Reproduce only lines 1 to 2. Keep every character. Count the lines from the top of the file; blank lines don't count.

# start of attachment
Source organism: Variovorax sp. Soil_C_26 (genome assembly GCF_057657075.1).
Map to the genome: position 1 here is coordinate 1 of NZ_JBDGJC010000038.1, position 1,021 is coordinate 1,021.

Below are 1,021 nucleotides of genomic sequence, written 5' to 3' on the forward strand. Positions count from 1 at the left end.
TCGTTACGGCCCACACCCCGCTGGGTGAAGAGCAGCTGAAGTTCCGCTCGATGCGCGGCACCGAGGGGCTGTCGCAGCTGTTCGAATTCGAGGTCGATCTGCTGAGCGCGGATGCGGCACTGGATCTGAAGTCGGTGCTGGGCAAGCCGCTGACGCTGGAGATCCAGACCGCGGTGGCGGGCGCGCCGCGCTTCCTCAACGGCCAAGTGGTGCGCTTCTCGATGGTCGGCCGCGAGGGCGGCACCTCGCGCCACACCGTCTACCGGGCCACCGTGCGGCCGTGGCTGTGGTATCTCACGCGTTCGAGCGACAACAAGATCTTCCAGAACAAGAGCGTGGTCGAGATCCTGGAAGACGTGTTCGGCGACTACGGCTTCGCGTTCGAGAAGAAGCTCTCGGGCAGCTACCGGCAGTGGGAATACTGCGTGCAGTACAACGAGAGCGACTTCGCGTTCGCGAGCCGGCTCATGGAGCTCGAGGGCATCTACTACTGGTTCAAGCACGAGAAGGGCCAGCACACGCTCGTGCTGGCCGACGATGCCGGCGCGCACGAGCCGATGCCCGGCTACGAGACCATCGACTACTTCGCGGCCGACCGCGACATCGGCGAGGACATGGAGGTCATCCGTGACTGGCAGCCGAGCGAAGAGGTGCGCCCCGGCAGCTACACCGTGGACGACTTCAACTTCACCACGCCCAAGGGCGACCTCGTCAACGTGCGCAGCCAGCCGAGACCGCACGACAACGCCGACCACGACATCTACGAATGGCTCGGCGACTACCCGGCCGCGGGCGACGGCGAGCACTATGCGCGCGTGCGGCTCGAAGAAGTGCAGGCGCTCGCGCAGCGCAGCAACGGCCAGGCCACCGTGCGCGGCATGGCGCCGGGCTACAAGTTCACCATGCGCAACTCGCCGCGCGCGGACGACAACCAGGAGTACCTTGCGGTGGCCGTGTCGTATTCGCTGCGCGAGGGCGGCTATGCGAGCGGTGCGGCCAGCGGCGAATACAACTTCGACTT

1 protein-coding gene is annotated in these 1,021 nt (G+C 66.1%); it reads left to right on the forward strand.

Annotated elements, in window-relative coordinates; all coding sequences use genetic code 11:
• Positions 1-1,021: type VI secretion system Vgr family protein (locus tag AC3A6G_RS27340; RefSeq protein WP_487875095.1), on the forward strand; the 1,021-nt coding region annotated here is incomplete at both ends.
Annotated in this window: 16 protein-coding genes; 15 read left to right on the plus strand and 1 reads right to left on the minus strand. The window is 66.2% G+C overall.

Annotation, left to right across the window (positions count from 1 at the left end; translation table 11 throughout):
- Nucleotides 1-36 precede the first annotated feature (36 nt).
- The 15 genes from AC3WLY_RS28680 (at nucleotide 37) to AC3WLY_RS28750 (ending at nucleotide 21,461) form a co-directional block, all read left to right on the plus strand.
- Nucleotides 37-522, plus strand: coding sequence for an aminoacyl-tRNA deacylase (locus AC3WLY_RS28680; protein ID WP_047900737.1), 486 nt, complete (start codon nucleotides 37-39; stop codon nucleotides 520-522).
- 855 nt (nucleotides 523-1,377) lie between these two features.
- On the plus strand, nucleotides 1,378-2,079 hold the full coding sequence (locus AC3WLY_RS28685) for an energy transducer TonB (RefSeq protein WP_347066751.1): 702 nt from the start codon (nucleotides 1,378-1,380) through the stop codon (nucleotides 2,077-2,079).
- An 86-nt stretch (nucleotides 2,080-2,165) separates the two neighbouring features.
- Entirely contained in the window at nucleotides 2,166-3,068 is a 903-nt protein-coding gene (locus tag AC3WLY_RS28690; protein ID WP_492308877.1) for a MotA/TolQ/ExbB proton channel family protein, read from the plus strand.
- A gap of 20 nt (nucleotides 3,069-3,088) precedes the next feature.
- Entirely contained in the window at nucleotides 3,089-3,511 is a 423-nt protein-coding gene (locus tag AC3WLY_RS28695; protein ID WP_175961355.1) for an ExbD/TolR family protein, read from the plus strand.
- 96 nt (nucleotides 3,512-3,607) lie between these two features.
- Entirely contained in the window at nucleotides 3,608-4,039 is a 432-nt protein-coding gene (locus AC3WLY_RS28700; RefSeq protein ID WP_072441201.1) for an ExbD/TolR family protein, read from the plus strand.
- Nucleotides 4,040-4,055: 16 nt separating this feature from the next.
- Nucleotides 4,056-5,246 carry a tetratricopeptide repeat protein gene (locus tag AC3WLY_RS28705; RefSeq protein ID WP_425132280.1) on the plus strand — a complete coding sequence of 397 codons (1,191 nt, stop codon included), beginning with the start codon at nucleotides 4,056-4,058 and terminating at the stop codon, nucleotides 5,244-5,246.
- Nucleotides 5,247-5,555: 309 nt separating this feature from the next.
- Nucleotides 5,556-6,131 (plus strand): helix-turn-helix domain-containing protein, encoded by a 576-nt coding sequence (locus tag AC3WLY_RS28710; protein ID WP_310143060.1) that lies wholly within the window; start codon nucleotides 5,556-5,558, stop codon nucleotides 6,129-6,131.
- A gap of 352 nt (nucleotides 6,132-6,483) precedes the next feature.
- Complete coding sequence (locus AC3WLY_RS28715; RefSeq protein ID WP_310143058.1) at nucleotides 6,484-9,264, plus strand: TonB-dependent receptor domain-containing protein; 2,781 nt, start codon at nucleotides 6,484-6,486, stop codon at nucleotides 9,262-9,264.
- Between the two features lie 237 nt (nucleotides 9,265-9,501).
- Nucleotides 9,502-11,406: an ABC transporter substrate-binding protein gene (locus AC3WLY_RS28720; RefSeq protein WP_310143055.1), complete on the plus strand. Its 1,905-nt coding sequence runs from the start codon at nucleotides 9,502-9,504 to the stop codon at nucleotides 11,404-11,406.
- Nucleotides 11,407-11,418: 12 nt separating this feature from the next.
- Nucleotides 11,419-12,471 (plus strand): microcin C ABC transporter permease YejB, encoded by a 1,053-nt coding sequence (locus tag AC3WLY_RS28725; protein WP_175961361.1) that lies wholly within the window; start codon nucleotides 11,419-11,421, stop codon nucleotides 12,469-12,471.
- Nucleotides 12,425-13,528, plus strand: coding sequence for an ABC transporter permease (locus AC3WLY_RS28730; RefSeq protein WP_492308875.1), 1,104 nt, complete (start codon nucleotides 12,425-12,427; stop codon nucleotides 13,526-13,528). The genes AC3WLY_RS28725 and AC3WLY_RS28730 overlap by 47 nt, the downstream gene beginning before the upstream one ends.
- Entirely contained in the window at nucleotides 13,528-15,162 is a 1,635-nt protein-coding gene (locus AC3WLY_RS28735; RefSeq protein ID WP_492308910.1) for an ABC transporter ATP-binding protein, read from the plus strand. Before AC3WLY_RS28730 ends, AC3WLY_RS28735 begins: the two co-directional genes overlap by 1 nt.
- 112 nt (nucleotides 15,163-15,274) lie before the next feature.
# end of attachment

Source organism: Variovorax sp. Soil_C_26 (genome assembly GCF_057657075.1).
Map to the genome: position 1 here is coordinate 1 of NZ_JBDGJC010000038.1, position 1,021 is coordinate 1,021.